Back in 1714, during the reign of Queen Anne, the Partliament of the United Kingdom passed the Longitude Act. Under this statute, the British Parliament offered a monetary prize for anyone who could find a simple method to determine a ship’s longitude. In order to choose the winning projects and to coordinate the project, a Board was set up.
Seven years earlier, the Scilly naval disaster of 1707 led to the death of 1400 sailors. The navigators were unable to calculate their position in an accurate way, which ultimately led to thiscatastrophe. In turn, the Longitude Act launched an ambitious tournament where the guiding principle was that of open innovation.
Scientists and navigators were already dealing with this challenge, so the Longitude Act inmediately gained attention. Back in the early 18th century, determining latitude was rather easy, yet finding longitude was a complete chaos and navigators had to rely on dead reckoning. Instead of simply creating one prize, the Longitude Act created a system of increasing rewards for increased accuracy. If we translate the monetary prizes into today’s money, we can see that the crown’s commitment was sincere: the smaller one would be worth 1,8 million euro today!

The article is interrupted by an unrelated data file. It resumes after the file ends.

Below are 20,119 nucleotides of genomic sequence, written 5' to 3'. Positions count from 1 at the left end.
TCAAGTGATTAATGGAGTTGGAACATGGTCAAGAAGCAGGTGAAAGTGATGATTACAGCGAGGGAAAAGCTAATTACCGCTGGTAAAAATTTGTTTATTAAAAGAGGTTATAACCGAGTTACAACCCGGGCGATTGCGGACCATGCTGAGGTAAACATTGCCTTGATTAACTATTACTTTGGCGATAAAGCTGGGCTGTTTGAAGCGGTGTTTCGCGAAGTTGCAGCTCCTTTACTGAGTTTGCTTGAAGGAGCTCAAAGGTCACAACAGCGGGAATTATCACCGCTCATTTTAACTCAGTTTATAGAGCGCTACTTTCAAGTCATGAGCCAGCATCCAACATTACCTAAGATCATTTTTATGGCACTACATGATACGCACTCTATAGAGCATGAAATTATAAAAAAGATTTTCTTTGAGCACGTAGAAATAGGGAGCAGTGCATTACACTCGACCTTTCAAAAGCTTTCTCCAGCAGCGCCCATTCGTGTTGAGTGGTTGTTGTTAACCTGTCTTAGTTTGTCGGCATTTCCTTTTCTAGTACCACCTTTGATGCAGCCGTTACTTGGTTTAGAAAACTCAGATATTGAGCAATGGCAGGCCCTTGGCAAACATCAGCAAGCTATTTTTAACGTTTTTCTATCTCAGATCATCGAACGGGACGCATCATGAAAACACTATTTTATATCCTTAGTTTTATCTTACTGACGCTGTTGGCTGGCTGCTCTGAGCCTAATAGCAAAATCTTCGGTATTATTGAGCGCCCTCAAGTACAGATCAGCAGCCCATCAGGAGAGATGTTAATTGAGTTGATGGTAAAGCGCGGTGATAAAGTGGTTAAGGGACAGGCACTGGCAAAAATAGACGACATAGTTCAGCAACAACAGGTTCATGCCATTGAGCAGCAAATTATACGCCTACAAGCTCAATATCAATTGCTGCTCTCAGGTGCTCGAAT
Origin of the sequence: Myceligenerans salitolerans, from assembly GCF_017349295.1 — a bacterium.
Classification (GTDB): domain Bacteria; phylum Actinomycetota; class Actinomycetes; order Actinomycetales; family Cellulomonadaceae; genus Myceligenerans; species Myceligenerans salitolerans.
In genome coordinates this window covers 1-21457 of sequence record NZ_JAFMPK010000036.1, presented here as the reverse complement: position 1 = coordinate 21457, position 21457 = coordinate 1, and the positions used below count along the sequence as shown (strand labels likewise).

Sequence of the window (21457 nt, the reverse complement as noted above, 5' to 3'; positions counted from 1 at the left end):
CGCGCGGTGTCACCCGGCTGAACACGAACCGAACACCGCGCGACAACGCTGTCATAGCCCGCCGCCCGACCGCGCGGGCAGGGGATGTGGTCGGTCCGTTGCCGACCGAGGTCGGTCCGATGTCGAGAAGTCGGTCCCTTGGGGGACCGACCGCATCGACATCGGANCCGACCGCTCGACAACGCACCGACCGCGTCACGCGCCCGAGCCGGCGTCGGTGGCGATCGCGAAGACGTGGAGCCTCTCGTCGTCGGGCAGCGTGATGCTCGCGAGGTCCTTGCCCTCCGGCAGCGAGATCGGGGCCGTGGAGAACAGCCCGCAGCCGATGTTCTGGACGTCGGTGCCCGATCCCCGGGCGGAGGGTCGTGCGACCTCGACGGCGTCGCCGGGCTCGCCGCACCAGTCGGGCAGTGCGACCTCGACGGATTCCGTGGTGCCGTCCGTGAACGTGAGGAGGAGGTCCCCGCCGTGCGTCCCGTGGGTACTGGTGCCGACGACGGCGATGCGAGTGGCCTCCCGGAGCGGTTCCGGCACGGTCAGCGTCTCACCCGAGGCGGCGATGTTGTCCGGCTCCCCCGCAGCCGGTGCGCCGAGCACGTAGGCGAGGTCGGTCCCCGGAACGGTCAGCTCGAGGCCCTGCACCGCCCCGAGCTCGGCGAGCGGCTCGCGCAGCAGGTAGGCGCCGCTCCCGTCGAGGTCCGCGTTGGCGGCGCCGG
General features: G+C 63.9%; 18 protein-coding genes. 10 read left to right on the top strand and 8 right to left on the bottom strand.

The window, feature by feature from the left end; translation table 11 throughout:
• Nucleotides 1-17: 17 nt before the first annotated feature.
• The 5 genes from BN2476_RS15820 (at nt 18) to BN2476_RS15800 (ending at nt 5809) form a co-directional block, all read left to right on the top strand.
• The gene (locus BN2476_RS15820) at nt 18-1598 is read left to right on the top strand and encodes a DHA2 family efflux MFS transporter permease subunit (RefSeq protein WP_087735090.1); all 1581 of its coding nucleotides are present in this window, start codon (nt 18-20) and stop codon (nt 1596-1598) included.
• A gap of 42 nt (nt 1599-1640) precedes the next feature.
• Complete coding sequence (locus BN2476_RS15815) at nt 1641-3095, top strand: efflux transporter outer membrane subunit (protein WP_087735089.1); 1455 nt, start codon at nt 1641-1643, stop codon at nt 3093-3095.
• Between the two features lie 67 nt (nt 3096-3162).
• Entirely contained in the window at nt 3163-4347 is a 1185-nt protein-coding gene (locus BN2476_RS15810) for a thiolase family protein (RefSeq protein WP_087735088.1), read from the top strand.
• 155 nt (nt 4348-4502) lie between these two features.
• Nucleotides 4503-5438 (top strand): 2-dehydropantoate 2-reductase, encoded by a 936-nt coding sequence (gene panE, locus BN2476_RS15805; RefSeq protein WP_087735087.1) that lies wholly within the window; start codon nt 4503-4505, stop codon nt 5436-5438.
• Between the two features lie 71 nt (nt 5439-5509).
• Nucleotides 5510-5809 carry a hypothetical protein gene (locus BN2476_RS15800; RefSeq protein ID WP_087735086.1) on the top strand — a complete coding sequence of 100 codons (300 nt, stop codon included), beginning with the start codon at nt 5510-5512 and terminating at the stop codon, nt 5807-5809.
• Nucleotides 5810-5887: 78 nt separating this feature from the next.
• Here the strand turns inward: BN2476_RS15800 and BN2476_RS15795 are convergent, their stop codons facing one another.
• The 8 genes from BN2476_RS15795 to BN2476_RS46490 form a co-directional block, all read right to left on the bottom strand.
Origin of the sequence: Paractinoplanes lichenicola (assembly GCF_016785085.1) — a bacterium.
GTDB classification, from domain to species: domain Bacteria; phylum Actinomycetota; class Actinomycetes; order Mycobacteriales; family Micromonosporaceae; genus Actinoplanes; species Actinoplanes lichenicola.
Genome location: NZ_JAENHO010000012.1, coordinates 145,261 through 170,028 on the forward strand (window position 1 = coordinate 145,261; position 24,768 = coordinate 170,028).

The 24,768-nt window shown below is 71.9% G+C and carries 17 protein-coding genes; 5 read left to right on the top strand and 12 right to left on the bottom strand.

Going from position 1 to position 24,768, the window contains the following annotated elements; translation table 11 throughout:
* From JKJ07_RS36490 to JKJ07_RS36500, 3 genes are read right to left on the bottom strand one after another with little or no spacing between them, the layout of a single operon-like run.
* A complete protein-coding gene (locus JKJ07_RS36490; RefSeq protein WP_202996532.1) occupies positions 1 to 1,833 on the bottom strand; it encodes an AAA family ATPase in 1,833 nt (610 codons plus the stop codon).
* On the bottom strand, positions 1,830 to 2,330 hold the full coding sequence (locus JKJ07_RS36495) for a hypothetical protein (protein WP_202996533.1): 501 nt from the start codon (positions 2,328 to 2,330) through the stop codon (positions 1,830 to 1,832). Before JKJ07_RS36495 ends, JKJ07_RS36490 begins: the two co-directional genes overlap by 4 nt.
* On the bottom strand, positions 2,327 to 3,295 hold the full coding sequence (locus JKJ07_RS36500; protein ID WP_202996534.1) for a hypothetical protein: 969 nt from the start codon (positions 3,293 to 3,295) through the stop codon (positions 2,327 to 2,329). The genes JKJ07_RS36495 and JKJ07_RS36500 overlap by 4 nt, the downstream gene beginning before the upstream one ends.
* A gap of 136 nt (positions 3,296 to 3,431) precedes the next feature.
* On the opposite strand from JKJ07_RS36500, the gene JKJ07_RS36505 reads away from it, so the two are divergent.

We believe that the idea of open innovation tournaments remains valid today. In fact, we think that it makes no sense for modern corporations to simply develop their research and development iniatives with in-house processes that fail to incorporate the knowledge and aspirations of other inventors, engineers and entrepreneurs.
This is why we have launched different innovation challenges where real companies are looking to partner with engineers who want to develop real solutions for real industrial challenges. Sign up to join us and don’t miss out!